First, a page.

Photography by Art Wolfe


One Hour Photo Featuring Art Wolfe


Lesson Info

Photography by Art Wolfe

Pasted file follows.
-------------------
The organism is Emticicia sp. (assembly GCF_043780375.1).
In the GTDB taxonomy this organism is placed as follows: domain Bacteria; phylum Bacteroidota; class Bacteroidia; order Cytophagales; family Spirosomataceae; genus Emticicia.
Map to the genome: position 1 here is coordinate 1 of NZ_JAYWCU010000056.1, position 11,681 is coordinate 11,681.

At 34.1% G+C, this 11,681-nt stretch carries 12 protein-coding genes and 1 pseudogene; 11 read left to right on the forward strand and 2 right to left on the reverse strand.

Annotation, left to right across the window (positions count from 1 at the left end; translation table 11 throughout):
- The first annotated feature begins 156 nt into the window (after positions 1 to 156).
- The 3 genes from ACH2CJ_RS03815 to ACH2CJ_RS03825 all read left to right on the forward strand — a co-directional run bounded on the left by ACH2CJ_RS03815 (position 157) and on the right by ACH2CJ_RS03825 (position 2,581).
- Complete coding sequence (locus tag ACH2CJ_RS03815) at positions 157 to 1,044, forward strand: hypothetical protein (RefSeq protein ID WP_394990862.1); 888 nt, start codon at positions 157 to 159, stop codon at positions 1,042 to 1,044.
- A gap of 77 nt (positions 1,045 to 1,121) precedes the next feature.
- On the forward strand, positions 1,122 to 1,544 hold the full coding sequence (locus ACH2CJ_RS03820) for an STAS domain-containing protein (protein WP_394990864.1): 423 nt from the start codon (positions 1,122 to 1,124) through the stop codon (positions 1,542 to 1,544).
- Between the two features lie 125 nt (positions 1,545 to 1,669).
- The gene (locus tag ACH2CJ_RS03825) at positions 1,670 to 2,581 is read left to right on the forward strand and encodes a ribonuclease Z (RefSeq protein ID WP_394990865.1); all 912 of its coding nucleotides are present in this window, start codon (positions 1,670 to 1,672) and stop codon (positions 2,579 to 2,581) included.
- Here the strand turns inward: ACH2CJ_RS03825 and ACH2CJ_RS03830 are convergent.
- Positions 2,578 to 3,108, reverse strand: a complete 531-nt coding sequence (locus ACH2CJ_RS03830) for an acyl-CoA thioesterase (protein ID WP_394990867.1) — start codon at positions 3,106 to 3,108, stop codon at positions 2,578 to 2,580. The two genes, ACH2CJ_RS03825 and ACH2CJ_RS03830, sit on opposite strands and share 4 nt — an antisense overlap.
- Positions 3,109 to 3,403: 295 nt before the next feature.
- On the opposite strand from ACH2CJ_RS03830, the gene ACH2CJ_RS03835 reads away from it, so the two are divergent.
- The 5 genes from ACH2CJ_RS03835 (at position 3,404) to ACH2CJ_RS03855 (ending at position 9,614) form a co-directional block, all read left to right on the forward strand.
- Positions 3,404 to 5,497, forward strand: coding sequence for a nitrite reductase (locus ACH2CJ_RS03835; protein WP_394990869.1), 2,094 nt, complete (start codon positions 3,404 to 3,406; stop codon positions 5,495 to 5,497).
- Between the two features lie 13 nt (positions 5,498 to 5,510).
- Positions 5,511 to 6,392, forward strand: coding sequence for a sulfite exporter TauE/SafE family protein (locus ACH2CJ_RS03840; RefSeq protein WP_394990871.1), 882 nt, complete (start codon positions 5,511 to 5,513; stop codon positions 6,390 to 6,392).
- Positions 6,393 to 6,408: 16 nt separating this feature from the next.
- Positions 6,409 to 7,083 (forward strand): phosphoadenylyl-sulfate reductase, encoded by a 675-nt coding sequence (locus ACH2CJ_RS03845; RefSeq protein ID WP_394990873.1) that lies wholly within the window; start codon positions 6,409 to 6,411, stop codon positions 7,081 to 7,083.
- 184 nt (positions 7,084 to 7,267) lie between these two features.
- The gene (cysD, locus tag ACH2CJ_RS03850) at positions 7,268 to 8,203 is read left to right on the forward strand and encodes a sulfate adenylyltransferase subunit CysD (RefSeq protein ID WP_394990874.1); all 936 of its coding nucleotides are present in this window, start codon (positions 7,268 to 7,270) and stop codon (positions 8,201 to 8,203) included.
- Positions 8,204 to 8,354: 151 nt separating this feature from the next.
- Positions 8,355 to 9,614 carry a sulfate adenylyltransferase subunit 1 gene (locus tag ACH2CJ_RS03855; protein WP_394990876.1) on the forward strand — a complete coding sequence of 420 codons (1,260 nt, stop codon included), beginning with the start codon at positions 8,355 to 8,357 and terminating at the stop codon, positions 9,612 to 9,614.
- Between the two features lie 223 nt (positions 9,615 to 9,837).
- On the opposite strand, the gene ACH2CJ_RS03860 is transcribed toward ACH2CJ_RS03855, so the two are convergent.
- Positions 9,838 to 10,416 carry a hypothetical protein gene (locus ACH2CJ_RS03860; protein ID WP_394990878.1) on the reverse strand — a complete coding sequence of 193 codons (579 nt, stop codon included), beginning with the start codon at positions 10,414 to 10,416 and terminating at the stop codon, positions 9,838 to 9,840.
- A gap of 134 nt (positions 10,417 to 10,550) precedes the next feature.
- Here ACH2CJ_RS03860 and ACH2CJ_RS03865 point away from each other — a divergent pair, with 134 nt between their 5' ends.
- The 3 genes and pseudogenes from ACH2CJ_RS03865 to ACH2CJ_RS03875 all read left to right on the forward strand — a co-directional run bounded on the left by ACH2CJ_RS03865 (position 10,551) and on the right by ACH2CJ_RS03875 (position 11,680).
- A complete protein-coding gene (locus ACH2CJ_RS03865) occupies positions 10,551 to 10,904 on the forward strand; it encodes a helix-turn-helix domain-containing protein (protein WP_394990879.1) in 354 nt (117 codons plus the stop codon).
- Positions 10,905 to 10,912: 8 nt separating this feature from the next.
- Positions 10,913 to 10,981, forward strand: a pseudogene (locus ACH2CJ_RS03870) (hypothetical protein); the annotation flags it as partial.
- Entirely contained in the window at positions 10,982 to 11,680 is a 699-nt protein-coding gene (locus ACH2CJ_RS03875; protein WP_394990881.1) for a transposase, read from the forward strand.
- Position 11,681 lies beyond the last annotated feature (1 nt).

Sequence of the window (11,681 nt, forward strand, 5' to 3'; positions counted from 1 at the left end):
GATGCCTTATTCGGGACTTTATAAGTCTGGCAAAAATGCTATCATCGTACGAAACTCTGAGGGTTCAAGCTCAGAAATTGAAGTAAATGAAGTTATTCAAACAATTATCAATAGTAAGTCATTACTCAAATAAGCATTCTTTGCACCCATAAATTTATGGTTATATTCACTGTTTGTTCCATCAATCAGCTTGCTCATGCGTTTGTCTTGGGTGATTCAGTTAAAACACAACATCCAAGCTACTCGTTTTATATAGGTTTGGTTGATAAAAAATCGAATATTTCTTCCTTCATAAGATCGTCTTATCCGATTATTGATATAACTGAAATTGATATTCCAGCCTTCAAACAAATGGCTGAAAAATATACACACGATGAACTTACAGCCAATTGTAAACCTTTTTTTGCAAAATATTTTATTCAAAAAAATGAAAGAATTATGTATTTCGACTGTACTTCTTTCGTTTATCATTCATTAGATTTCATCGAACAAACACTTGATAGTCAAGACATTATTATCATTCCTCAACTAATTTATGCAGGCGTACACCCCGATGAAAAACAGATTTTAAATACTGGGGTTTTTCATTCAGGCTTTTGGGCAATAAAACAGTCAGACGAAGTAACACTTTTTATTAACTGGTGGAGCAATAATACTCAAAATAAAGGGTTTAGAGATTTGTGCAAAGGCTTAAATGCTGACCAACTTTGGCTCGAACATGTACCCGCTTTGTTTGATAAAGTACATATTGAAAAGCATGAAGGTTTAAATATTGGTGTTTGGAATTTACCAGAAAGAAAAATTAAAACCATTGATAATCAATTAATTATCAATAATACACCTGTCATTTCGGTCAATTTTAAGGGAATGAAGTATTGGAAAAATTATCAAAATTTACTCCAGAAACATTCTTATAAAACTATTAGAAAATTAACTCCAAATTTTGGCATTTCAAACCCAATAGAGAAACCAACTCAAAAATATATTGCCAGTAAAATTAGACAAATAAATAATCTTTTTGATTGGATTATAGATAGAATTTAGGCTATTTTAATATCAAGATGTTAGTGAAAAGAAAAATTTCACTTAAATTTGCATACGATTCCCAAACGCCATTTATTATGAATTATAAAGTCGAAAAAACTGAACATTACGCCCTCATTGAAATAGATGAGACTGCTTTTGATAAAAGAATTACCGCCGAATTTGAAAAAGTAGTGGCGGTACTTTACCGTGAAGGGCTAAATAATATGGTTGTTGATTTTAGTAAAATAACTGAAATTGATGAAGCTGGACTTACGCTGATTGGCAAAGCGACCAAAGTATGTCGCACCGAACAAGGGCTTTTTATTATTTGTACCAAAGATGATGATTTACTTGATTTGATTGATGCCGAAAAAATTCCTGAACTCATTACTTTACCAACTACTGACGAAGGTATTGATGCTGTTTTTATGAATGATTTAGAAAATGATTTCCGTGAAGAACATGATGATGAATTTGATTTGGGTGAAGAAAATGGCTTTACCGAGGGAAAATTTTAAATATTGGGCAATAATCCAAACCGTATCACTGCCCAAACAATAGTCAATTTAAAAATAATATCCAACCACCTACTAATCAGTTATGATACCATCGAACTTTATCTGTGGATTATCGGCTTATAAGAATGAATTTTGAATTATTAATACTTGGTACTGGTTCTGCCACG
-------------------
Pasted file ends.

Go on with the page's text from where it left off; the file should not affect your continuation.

This is taken by Art Wolfe, do you remember taking that photo? I do, we were eating a lotta sand that day. It was out there in the desert north of Timbuktu, of all places, Mali. The sand was blowing so firmly right on that first 12 inches of the ground. So yeah, we were emptying sand in Seattle from our boots three weeks later. But it was like Lawrence of Arabia with a camera, and that's what I was thinkin' when I saw you. And so for those of you watching, the funny backstory is that I'm shooting a picture. This is a picture of me, by Art Wolfe. I'm shooting a picture of Art, that Art has used on his webpages in promoting his classes. And so let me just tell you a little bit of backstory for the kind of significance for me. When I was in college and I was getting my degree in photography, I had my wall of inspiration, you might say. I put posters up of Nikon lenses, and I had this photo from National Geographic that had two photographers with these really long lenses, sitting on a ...